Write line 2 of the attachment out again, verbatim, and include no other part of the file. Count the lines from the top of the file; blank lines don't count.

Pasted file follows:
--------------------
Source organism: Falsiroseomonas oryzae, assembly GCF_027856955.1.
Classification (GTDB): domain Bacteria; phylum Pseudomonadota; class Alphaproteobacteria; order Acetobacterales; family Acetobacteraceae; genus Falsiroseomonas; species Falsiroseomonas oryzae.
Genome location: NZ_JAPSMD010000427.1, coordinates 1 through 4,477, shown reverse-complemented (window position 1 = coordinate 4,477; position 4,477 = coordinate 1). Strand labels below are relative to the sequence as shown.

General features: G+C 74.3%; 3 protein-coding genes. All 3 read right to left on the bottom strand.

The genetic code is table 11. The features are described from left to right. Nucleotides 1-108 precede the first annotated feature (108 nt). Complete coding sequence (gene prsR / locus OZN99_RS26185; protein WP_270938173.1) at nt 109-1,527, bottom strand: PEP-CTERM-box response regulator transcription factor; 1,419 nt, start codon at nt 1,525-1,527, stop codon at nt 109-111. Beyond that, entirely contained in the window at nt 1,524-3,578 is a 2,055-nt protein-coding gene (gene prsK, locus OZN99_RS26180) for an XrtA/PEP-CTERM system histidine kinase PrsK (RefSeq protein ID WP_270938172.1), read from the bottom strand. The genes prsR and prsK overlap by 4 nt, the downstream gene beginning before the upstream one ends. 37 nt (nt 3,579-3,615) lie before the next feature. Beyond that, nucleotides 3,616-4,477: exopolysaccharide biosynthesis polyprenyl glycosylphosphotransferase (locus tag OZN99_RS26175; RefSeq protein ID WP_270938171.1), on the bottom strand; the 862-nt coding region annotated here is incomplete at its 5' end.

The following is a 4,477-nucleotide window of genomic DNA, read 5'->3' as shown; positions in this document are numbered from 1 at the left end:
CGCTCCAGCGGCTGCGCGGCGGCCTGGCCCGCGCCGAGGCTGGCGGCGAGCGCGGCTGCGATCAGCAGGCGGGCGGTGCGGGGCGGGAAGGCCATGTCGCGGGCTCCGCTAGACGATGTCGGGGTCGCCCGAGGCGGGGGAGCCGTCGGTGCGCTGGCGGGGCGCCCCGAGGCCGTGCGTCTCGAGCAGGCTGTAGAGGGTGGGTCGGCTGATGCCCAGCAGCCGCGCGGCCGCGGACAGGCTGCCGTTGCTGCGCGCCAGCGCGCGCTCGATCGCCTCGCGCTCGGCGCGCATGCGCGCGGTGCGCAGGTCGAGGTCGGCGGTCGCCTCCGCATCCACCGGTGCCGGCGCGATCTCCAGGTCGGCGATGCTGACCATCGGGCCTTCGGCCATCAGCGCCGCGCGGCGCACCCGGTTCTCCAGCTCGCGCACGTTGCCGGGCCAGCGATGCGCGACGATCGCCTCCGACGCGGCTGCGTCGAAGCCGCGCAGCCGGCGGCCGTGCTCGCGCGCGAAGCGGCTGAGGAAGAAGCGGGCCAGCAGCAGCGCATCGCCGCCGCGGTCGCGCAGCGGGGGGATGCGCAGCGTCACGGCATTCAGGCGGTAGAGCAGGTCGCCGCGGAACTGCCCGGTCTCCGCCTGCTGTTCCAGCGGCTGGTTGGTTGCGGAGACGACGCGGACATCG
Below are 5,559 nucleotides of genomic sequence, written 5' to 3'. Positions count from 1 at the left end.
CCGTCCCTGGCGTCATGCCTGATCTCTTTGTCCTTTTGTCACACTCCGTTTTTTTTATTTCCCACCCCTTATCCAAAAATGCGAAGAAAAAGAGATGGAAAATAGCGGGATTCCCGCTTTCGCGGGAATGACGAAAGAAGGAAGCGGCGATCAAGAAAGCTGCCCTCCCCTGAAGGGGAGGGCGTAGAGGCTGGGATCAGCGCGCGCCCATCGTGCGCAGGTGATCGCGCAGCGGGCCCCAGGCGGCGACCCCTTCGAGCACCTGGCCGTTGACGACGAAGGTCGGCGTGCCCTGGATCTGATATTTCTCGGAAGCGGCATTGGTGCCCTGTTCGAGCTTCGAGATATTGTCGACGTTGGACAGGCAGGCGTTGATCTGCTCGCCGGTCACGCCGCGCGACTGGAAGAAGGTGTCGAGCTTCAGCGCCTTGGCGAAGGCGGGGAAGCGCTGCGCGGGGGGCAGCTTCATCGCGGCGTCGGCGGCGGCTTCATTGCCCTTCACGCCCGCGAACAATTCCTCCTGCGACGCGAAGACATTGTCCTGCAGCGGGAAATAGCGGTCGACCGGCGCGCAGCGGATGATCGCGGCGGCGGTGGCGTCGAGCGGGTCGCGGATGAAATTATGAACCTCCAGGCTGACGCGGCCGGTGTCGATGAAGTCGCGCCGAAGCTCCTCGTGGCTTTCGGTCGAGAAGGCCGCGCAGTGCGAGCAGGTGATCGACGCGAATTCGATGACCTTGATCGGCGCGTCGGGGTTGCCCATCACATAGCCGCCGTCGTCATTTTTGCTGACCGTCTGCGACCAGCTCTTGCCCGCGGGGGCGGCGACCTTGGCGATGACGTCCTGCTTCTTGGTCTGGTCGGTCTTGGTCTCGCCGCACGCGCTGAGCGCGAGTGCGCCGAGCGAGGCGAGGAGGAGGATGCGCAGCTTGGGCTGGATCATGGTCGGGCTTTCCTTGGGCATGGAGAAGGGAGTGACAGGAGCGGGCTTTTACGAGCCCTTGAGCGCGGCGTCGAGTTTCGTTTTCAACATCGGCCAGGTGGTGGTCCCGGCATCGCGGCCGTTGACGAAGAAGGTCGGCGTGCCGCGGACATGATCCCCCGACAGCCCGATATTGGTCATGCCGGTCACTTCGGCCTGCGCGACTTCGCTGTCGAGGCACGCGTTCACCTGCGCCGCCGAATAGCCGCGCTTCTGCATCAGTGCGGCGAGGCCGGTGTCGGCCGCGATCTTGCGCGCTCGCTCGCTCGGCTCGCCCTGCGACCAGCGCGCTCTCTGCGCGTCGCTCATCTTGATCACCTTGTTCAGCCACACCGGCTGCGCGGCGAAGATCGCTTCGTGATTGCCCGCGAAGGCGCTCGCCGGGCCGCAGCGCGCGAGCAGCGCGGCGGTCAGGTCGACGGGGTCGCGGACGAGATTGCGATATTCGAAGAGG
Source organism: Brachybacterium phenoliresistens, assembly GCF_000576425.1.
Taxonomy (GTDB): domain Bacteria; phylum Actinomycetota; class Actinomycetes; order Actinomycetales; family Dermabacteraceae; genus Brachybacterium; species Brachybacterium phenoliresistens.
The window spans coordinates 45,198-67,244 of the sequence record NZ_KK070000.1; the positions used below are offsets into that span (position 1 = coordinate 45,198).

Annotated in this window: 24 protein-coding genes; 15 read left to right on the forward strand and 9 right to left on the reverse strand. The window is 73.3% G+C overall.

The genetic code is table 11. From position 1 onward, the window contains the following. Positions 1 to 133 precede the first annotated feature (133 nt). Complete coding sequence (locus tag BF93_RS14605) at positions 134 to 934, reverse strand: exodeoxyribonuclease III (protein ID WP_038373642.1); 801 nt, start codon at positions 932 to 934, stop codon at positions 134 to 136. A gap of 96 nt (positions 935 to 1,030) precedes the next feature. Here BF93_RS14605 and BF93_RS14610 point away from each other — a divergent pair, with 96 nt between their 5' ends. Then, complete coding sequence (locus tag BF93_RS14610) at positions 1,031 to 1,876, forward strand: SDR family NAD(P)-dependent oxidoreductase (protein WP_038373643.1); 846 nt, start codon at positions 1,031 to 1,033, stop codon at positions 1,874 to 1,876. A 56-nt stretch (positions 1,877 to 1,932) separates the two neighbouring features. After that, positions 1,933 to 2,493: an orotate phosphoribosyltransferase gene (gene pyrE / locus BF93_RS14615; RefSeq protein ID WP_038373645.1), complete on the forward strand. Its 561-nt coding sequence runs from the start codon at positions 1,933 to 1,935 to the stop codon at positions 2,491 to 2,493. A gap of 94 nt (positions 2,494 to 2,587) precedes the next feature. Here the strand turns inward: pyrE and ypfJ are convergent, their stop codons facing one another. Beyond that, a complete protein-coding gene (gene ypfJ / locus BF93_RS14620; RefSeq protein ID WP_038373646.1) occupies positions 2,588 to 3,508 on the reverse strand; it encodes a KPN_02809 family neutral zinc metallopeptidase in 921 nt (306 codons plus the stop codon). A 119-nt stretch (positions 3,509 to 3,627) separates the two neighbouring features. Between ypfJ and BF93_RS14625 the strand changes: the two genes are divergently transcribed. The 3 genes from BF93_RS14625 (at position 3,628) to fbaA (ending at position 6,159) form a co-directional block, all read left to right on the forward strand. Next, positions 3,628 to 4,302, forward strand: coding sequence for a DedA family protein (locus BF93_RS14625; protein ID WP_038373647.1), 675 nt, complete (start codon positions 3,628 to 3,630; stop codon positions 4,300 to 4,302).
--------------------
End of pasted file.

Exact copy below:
Classification (GTDB): domain Bacteria; phylum Pseudomonadota; class Alphaproteobacteria; order Acetobacterales; family Acetobacteraceae; genus Falsiroseomonas; species Falsiroseomonas oryzae.